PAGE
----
Friday, June 10, 2011

Robert Motherwell: Open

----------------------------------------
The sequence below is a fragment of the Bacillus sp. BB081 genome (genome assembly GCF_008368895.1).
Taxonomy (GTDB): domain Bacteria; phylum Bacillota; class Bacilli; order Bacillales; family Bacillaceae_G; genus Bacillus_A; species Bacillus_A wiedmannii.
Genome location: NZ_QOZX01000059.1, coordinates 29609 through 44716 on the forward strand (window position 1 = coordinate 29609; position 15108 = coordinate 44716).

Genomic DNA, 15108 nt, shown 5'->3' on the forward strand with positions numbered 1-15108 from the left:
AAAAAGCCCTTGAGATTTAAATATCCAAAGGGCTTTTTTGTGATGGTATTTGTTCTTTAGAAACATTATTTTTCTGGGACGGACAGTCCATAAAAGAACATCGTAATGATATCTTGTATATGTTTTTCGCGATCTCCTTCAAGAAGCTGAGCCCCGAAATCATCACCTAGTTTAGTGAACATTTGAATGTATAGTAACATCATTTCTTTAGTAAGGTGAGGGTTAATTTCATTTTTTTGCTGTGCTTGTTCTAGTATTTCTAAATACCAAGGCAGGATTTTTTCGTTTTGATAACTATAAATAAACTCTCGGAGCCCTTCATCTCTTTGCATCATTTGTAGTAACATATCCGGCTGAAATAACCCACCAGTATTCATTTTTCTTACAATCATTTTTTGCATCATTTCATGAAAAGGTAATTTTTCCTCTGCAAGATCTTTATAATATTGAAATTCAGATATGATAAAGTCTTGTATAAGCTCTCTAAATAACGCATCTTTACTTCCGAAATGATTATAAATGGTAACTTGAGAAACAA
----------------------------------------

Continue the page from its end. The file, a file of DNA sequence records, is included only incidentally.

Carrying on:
Today's art book is Robert Motherwell: Open. Spending some time with this volume made me realize a couple of things. One, I love classic Abstract Expressionism. It's not something I give much thought to, most of the time--my work keeps me mostly focused on Contemporary rather than Modern art. But it's there. Just sitting quietly in the background, waiting for it's chance to come forward--a book, a museum visit--a deep affection for these sorts of paintings. And the examples in this book are just wonderful. Really beautiful stuff. The second thing this book made me realize, though, is that I have a pretty major complaint about a certain ilk of serious art monograph. Namely: too many words and not enough pictures. When the essays in an art book are taking up as many, if not more, pages than the images--well, to me that seems like a problem. I feel a little bit about it the way I do about short stories. I really just cannot read short stories. I want to grab the author by the lapels and shake him and say "Where's the rest? More, More! Give me my damn novel!" This is the same thing, only in reverse--I want fewer words, not more. What I want more of is paintings. Now, granted, a book like this, that's about a particular series, is limited by the number of pictures the artist made in that series. But then the solution should be: fewer pages in the book. Otherwise you end up feeling the same way you do when you're walking down the street and you see a baby carriage coming, only to discover as you pass by that the baby is hidden from the world by a screen of blankets and you don't get to see her: ripped off. Of course, in the end, the wonderfulness of these pictures more than makes up for my gripes about the book. Take a look:

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